Experiences, expectations and treatment decision-making in men with metastatic prostate cancer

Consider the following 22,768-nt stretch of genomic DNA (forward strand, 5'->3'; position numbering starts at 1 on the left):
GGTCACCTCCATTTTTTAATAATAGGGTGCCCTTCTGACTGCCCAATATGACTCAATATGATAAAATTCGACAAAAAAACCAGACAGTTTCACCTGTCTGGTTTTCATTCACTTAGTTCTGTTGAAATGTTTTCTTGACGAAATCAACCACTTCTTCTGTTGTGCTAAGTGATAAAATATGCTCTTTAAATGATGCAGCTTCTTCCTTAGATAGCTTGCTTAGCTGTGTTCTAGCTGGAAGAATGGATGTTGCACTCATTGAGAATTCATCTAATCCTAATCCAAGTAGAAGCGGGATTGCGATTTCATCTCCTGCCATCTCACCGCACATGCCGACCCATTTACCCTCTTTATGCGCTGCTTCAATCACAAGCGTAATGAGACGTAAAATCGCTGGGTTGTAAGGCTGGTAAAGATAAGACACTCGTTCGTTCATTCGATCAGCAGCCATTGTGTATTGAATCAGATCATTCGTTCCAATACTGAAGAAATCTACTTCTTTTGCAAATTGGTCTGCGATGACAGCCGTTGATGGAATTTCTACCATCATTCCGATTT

Abstract: Background: Participation in treatment decision-making (TDM) is important to patients with cancer and TDM experiences and preferences for how to make treatment decisions have been extensively studied in men with localised prostate cancer. Their preferences for how to partake in TDM are diverse and influenced by several factors. A significant proportion of men with localised prostate cancer, however, develop metastatic disease (mPC), after which the disease is considered incurable. The life-prolonging treatment possibilities at the most advanced stage of mPC, metastatic castration-resistant prostate cancer (mCRPC) have increased dramatically over the past decade, and far less is known about experiences and TDM in these advanced phases of the disease. Aim: The overall aim of the thesis was to explore experiences, expectations and treatment decision-making in men with metastatic prostate cancer. Methods: Studies I and IV were prospective, longitudinal cohort studies, study II was qualitative and study III had a qualitative, serial design. In study I, two matched groups of men with mPC (n=106) and non-mPC (n=211) were followed over 5 years with repeated questionnaires. Quality of life, symptoms and functioning were compared between the groups using independent samples Mann–Whitney U tests. The samples in studies II-IV comprised men with mCRPC who underwent life-prolonging treatment. In study II, 16 men were interviewed about their perspectives when faced with a life-prolonging treatment. Data was analysed using interpretive description. In study III, 17 men partook in serial qualitative interviews about their experiences of TDM and data was analysed with qualitative content analysis. In study IV, 114 men answered repeated questionnaires about satisfaction with TDM regarding the life-prolonging treatment and treatment experiences over the course of one year. Associations between satisfaction with TDM at baseline and treatment experiences and wellbeing at six and 12 months were explored using Spearman’s rank correlation. Results: Compared to men with localised prostate cancer, men with mPC report increasing symptoms and worsening quality of life and functioning over time once they develop metastases. TDM was twofold and contained both the desired treatment outcome and aspects of the structure of how the treatment decision was made. When men with mCRPC are faced with a life-prolonging treatment, they weigh the potential treatment benefits – prolonging life – against the possible treatment side effects and their intrusion on the men’s everyday lives. Receiving personalised information was important to the men, and the treating physician was a key party in TDM to whom the men modified their TDM role and -actions. Their satisfaction with the TDM structure was also associated with their physical and emotional wellbeing over time. Conclusion: TDM regarding life-prolonging treatment was found to be a complex, balancing act in which men with mPC face and manage a number of complex situations and have diverse experiences and preferences. Given that men with mPC report declining quality of life, symptoms and functioning and had unmet needs regarding information, continuity of care, communication and TDM, early integration of a palliative approach into the care of men with mPC could work as a way to identify and manage needs that need to be addressed.

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